Denial: A Sincere Delusion
When someone crosses the line into addiction, what others see is denial. Like me, when I insisted I wasn’t an alcoholic at a blood-alcohol that would kill the average rhinoceros, addicts consistently reject any suggestion they might have a problem. One study reported that an astounding 94% of those classified drug- or alcohol-dependent denied they needed treatment.1 Another indicated that only 1.2% of America’s approximately 7.4 million adults with untreated “alcohol abuse disorder” thought they could benefit from treatment.2
Why can’t drug abusers see what everyone else in their lives sees — that drugs have turned them into slaves and will kill them?
As active addicts are among the least trustworthy people, the unlikely answer is sincerity.
Rehab defined denial as “a sincere delusion.” Counselors instructed us it was necessary to separate the truth of a belief from the certainty of its truthfulness; people can genuinely believe things that aren’t objectively true. Addicts’ belief that they need drugs to survive is fallacious, but their faith that it’s true is unshakable. It’s based on the depth of the emotional memory that drugs are the solution, so they can’t be the problem.
It’s easier to see someone else’s irrationality than your own. It’s almost impossible to see it in yourself, we were instructed, especially when your addict brain works overtime to make sure you don’t. It reminded me of the last joke in Annie Hall. A guy goes to a psychiatrist and says, “My brother’s crazy. He thinks he’s a chicken.” The psychiatrist asks, “Why not have him committed?” The guy replies, “I need the eggs.”
Addicts genuinely believe they needdrugs to survive. And it’s true, at least in the short-run. (To late-stage addicts, there is no long-run.) It was rational in its perverted way to start my day with a half-pint of vodka. It was the only way to stop the shakes, settle my stomach, dull the headache, and calm the anxiety. So to an addict, it’s entirely rational to continue to use, illustrating how the addict brain can employ rationality in defense of insanity.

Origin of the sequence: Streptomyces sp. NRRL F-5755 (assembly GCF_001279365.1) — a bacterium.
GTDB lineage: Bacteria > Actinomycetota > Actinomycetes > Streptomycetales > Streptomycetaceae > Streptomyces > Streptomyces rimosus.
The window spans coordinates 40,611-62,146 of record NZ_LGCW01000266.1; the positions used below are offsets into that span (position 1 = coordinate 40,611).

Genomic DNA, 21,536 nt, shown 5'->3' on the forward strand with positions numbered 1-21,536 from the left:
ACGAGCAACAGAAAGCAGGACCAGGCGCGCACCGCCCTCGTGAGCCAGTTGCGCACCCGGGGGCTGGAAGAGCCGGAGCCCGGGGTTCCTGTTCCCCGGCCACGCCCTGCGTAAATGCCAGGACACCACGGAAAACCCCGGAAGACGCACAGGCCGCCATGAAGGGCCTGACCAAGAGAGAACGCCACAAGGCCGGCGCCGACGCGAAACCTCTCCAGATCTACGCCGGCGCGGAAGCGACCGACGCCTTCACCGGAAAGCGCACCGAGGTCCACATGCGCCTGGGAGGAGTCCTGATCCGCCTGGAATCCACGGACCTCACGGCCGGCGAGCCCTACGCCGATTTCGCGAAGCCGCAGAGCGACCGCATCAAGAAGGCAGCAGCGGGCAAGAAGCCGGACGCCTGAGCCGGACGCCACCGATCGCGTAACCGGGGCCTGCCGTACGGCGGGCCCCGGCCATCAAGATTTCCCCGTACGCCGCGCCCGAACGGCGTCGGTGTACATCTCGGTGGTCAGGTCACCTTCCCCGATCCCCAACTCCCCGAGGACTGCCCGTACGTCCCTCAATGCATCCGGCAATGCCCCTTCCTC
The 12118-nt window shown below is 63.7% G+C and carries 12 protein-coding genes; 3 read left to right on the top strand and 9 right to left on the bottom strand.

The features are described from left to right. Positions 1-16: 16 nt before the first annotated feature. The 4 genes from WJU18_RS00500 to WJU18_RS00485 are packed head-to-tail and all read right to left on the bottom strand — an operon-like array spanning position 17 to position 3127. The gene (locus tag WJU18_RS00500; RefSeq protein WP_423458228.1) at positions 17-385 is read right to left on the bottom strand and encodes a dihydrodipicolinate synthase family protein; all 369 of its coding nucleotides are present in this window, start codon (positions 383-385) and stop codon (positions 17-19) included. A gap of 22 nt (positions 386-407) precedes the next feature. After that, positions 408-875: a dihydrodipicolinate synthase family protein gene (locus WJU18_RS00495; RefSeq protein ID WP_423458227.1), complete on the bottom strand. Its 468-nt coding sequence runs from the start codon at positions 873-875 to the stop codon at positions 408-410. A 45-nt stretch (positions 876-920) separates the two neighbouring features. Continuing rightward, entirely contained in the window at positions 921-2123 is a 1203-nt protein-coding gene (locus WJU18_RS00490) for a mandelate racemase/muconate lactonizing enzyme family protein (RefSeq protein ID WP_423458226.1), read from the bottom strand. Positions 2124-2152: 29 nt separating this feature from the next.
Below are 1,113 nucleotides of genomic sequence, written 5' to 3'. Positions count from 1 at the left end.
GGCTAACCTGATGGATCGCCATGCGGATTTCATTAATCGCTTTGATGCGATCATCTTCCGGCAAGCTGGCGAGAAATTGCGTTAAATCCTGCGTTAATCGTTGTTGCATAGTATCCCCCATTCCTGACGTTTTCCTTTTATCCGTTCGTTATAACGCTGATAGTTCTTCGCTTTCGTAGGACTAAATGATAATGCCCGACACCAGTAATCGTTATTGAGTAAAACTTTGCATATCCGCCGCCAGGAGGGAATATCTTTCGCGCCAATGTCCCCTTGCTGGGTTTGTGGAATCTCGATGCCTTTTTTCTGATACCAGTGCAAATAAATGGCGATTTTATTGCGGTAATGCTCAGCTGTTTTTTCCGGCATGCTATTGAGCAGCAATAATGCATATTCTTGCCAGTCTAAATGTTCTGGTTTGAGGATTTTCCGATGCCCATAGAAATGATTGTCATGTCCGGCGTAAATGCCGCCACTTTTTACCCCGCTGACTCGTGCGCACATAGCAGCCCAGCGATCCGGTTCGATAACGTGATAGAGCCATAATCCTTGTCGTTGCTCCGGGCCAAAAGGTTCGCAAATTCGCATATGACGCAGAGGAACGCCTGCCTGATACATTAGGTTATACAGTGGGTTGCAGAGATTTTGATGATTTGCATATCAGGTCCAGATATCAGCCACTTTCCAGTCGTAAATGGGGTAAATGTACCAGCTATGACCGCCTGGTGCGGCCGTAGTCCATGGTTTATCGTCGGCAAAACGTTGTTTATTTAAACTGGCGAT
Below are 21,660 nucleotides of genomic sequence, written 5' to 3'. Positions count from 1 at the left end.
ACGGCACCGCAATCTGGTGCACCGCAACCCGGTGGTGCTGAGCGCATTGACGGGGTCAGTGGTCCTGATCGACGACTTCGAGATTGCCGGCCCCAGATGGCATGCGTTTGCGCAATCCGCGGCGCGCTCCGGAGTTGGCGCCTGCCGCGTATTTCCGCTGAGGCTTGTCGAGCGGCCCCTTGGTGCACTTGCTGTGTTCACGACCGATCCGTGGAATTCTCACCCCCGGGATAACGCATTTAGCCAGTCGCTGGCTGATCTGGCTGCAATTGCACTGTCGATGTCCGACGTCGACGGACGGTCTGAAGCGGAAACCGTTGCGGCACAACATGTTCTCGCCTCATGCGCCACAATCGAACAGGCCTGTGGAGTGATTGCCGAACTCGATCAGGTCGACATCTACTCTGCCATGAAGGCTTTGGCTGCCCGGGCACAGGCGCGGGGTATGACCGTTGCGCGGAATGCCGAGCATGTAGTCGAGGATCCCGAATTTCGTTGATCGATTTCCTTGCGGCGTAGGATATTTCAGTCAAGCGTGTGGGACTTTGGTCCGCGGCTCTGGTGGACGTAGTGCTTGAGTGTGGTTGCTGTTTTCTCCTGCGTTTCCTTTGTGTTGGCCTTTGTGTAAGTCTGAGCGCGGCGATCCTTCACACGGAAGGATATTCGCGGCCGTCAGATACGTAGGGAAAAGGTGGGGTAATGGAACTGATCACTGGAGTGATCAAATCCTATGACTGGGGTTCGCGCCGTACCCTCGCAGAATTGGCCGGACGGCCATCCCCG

My family and friends could never understand that. Their solution was to take away the medicine I needed to be normal. They could never conceive how huge a threat sobriety was, proof positive that they didn’t understand my world. Or worse, confirmation they didn’t care. They said my only true friend was my enemy. I knew better in every atom in my body.
Denial is just another way of saying you’re too terrified to contemplate what a fleeting insight into your own drug problem means. Thus unnerved, your brain refuses to let you continue to go there. Because what it means is you have to quit and there isn’t anything scarier than that in the entire cosmos. Quitting means the end of the world as you know it. It means the end of your very self. It can’t even be imagined, like trying to project what the world would be like if the laws of physics didn’t apply. (For more click on The Terror of Withdrawal and Detox: Emotional)
Though addicts would never admit it, the rational mind doesn’t simply roll over. It chisels out small chinks in the wall of denial. Even if part of the rational mind has been co-opted, the rest of the rational brain battles back with momentary realizations that something is desperately wrong. But rather than pay attention to this insight, the addict brain responds with Delay: Denial’s Fall-Back Position. As addiction is a progressively worsening disease, eventually denial and delay lead to death.
There are two reliable ways to pierce the denial/delay syndrome. The first is a bottom, an emotional episode so traumatic it crystallizes the life-or-death choice addicts face and evokes a moment of clarity. Only then can an addict see clearly enough to surrender to the irrationality of addiction. Crucially, a bottom compels action, whether going to an AA meeting or acquiescing to rehab, as was my case. But a bottom by itself doesn’t impel instant sobriety. It makes you surrender to addiction and seek help. After that there’s a lot of hard work to do. But you don’t have to do it alone.
The second reliable way to perceive denial is by getting sober and looking back on all the insane things you did when you were using. This is re-enforced every time you hear an addict’s First Step story, his history of drug use, whether in rehab or at AA meetings. When you see flagrant denial in others it’s easier to catalogue it in your own. It’s an “Oh, I did that too,” moment.
Without a bottom or sober hindsight, expecting addicts to cut through denial and delay on their own is usually fruitless due to the sincerity of their belief that drugs are necessary simply to survive. They’re tragically wrong in this conviction, but until they’re sober they’re practically incapable of seeing it.
They need the eggs way too much.
For more on this topic click on What Neuroscientists Say About Denial.
1. NIH Survey Shows Most People With Drug Use Disorders Never Get Treatment, medicalnewstoday.com, May 8, 2007.
2. Nearly All American Adults With Untreated Alcohol Use Disorders Don’t Think They Need Treatment,medicalnewstoday.com, April 7, 2011.